KABUL The number of civilian casualties in Afghanistan in 2017 was 10,453 comprising 3,438 dead and 7,015 wounded 9 percent fewer than in 2016, representing the first decline since 2012, the United Nations Assistance Mission in Afghanistan said on Thursday in its 2017 report.
The document, launched in Kabul, revealed a decline compared to 2016 when 11,434 casualties 3,510 dead, 7,924 injured were recorded.
As compared to 2016, the number of deaths fell by 2 percent and that of the wounded fell by 11 percent.
The decline was attributed to a reduction in ground operations as well as mortar attacks in the most populous areas, according to the UN.
The chilling statistics provide credible data about the wars impact, but the figures alone cannot capture the appalling human suffering inflicted on ordinary people, especially women and children, UNAMA chief Tadamichi Yamamoto said, according to the report.
In 2017, 359 women died in the Afghan conflict and 865 were wounded, a 1 percent rise over the previous year, although the number of children affected fell from 2016 by 10 percent with 861 dead and 2,318 wounded.
UNAMA associated 65 percent of civilian deaths with groups opposed to the Kabul government: 42 percent to the Taliban, 10 percent to the Islamic State terror group and the remaining 13 percent to other insurgents and unknown groups.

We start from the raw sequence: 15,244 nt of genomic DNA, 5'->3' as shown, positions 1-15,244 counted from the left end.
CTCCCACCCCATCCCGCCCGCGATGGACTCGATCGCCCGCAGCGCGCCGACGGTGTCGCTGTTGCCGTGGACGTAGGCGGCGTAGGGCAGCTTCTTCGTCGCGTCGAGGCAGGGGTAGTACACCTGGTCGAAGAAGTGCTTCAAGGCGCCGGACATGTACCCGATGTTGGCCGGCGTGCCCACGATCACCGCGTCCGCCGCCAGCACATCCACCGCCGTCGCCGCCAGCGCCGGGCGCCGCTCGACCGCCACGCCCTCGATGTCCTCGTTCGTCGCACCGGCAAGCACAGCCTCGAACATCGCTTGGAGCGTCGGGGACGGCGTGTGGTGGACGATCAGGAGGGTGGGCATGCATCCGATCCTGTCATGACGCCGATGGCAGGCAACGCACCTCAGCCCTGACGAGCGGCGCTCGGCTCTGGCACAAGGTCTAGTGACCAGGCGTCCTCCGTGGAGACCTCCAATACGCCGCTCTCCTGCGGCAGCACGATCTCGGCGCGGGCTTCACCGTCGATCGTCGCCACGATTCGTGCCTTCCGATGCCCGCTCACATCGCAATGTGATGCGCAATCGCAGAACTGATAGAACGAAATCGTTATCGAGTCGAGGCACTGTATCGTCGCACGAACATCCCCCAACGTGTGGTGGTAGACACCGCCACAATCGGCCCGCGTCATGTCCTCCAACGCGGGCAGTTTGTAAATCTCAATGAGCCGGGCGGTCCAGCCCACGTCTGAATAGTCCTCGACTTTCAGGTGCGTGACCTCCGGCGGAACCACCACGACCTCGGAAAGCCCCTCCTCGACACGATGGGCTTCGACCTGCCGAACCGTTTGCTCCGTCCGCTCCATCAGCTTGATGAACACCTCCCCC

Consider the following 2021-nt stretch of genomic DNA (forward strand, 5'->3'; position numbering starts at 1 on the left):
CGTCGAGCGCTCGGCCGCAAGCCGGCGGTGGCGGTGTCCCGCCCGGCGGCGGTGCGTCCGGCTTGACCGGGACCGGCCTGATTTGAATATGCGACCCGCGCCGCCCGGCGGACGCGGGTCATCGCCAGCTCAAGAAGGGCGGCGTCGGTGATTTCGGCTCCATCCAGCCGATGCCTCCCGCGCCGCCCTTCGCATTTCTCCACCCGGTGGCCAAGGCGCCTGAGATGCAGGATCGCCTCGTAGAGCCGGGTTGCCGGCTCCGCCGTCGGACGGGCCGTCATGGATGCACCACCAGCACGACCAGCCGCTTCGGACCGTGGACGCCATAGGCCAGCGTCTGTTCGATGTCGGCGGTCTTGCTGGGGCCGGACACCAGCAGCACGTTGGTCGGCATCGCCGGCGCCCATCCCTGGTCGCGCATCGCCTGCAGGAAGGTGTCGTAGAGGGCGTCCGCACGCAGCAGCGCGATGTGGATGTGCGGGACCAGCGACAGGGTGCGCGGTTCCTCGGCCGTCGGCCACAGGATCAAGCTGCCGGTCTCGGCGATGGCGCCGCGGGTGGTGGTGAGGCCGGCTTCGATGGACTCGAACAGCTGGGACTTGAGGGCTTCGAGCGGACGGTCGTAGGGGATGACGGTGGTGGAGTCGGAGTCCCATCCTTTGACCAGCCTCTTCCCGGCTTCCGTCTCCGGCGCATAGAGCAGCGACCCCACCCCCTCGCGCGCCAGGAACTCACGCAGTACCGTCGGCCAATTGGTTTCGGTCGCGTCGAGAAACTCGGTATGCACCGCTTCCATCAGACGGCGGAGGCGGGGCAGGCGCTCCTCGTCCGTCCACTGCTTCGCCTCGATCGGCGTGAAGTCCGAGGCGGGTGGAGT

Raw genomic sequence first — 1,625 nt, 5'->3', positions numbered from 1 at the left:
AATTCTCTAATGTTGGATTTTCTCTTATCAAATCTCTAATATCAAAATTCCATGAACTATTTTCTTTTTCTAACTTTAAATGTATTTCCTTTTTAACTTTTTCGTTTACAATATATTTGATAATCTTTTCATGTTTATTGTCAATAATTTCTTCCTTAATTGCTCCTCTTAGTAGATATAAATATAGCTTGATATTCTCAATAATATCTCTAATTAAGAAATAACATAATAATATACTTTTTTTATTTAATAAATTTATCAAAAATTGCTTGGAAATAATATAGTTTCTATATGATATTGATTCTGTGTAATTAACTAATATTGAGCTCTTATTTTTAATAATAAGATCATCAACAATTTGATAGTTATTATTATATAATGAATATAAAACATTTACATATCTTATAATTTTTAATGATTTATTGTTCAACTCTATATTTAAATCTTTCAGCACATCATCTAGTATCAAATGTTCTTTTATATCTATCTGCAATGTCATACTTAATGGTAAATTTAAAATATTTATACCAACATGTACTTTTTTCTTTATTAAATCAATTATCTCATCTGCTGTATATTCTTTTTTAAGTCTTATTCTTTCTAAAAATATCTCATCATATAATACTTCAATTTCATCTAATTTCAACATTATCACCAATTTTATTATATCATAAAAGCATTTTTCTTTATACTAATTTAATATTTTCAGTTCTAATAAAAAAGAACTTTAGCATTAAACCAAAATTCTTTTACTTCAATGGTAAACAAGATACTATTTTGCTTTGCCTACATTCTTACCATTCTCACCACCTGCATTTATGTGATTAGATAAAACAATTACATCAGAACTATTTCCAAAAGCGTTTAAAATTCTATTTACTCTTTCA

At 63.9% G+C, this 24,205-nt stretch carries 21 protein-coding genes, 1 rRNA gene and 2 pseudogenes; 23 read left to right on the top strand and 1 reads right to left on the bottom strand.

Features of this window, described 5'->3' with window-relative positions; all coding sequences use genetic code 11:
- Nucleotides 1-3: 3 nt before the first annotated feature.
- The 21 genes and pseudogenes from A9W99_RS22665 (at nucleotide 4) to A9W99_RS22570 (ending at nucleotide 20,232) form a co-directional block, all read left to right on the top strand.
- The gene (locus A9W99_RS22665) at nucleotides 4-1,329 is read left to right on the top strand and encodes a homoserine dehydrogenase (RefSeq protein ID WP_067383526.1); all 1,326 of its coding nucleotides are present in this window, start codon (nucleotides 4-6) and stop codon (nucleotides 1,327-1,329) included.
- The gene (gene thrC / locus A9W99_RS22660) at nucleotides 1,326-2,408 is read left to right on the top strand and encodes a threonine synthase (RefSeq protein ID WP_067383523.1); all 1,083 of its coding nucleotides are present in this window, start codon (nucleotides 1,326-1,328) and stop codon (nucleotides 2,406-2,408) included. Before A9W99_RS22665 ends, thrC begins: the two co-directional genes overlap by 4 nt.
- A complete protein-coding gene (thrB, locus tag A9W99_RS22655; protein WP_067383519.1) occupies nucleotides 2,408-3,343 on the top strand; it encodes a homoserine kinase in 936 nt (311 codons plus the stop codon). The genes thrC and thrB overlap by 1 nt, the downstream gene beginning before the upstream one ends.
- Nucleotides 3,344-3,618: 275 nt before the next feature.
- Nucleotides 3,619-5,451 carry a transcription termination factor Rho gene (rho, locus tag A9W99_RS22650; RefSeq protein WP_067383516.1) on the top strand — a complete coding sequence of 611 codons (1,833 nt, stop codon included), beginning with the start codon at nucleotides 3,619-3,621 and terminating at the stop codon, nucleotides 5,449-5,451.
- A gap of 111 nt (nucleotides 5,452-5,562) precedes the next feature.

Another 20 percent of civilian victims were attributed to Afghan government loyalists 16 percent to the Afghan National Security Forces, 2 percent to international military forces, and 2 percent to pro-Government armed groups.
UNAMA said crossfire between pro- and anti-government forces was responsible for 11 percent, 3 percent were blamed on the explosion of unattributed war remnants and 1 per was put down to shelling from Pakistan.
Despite the general decline in the number of civilian casualties, the UN expressed deep concern over the 17 percent rise in victims of suicide and similar attacks with 2,295 victims (605 dead and 1,690 wounded) as against 1,963 registered in 2016 (398 dead and 1,565 wounded).
Civilian casualties from suicide attacks in 2017 were the highest since UNAMA began compiling this type of data in 2009.
Last year, an attack in Kabul with a truckload of explosives killed 150 civilians in the worst such attack since the US invasion of Afghanistan that toppled the Taliban in 2001.
This year, an attack on the Intercontinental Hotel in Kabul and the detonation of an ambulance loaded with explosives left about 120 dead.